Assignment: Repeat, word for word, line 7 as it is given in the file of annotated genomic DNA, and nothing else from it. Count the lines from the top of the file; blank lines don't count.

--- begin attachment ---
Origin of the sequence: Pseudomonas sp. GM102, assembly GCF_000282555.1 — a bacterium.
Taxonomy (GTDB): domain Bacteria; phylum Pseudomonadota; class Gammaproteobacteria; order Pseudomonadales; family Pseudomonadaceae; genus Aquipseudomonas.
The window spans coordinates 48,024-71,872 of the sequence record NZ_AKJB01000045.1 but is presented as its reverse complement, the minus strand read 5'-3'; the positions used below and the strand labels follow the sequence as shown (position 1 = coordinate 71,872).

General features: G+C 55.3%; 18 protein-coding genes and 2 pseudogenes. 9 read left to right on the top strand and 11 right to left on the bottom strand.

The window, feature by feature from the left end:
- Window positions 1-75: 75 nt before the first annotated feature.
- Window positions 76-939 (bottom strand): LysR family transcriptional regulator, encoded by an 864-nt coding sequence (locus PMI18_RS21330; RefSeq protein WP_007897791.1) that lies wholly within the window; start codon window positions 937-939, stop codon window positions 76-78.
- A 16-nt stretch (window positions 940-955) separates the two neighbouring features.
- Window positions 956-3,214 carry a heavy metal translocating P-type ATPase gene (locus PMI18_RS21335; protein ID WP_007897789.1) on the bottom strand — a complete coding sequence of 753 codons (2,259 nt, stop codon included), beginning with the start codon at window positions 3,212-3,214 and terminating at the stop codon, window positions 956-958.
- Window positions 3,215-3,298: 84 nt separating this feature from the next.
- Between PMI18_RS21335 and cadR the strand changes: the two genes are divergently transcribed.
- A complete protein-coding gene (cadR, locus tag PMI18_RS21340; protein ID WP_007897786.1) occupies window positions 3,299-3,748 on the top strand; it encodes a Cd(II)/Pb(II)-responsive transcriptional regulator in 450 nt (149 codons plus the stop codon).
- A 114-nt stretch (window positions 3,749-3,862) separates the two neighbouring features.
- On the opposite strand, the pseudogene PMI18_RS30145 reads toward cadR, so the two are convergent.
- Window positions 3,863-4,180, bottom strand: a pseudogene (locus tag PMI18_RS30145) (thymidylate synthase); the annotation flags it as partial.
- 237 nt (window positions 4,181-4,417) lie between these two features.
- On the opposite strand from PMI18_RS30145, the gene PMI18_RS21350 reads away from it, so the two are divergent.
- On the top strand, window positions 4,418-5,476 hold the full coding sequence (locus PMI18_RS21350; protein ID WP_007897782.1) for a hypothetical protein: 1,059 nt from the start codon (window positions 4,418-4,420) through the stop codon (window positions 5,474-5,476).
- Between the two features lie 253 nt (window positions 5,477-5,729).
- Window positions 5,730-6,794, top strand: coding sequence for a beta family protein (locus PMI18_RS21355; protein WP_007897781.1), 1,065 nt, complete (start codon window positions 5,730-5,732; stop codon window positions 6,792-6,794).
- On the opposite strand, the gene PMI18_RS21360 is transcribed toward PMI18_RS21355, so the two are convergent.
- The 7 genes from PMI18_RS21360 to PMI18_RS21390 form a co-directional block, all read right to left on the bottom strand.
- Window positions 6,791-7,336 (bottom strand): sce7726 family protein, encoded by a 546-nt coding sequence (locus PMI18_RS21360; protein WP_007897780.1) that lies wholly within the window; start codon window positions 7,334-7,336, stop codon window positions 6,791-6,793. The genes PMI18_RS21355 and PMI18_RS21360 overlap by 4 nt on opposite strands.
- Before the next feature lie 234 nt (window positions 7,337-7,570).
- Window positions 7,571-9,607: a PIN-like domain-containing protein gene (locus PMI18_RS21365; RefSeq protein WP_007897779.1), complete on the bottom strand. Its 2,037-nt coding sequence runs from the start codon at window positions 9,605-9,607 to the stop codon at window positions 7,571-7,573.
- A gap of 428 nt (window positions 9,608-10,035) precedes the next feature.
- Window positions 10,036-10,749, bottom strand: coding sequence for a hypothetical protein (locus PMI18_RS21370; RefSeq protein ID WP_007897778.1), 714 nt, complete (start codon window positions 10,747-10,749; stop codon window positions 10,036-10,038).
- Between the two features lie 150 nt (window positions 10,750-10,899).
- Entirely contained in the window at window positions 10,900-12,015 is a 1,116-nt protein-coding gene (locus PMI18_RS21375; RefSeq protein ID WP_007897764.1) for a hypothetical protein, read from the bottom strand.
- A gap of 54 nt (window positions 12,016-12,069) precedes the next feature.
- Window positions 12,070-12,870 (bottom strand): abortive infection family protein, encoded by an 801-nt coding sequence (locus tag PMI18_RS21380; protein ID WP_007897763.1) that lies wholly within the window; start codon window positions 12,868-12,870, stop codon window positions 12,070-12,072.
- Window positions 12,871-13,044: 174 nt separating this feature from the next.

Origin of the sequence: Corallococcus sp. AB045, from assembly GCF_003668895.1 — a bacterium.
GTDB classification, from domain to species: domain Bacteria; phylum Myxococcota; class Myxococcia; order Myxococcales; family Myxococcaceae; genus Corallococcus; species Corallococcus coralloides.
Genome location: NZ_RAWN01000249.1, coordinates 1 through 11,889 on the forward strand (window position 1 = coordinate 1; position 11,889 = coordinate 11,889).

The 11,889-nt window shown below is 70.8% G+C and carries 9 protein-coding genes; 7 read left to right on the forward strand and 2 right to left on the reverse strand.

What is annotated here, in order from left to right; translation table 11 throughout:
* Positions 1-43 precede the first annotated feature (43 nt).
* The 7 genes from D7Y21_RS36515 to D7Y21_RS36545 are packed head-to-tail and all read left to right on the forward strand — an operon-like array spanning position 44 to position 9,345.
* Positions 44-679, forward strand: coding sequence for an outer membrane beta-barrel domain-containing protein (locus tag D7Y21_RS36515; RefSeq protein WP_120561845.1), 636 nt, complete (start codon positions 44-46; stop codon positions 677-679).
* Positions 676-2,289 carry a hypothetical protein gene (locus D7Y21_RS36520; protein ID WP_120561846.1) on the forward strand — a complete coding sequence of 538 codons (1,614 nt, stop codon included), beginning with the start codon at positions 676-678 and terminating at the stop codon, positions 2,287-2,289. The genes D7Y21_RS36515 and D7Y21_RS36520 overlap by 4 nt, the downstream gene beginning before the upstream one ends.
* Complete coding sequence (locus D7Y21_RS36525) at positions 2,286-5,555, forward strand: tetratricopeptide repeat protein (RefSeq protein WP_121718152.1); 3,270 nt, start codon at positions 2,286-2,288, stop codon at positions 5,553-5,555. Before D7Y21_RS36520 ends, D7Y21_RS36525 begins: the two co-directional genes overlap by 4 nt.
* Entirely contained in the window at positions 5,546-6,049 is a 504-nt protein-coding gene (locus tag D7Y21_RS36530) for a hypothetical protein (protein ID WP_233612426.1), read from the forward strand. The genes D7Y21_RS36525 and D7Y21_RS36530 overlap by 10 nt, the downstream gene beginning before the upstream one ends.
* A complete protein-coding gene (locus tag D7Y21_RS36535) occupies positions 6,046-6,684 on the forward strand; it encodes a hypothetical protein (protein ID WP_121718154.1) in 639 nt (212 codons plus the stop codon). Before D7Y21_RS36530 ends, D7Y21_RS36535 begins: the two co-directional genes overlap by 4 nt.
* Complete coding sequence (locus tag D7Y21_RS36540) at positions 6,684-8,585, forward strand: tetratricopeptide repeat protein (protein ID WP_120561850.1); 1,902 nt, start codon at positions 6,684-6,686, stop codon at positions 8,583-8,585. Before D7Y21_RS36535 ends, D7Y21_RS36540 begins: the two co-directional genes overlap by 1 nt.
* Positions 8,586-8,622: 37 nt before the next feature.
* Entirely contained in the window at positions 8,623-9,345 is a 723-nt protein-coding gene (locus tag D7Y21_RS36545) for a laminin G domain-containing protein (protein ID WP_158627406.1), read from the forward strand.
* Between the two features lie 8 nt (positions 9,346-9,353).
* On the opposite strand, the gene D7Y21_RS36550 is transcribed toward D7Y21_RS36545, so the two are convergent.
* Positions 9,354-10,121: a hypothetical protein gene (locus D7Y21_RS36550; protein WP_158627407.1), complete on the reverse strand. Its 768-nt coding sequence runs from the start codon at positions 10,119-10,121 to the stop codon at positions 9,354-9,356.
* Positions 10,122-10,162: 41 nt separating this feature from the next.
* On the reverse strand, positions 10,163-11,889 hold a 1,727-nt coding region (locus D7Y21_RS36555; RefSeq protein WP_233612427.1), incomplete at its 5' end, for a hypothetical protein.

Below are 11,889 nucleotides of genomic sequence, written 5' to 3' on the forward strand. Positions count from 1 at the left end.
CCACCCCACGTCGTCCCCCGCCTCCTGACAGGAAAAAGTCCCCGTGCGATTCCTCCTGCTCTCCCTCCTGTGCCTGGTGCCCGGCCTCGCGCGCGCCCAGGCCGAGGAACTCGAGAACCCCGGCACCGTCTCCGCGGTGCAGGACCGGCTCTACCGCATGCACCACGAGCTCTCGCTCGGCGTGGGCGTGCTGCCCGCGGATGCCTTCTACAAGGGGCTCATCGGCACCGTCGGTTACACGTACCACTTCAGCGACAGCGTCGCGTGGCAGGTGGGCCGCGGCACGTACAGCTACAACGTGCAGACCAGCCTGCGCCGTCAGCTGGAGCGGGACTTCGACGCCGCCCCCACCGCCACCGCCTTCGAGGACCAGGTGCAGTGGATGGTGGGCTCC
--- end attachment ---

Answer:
- Window positions 76-939 (bottom strand): LysR family transcriptional regulator, encoded by an 864-nt coding sequence (locus PMI18_RS21330; RefSeq protein WP_007897791.1) that lies wholly within the window; start codon window positions 937-939, stop codon window positions 76-78.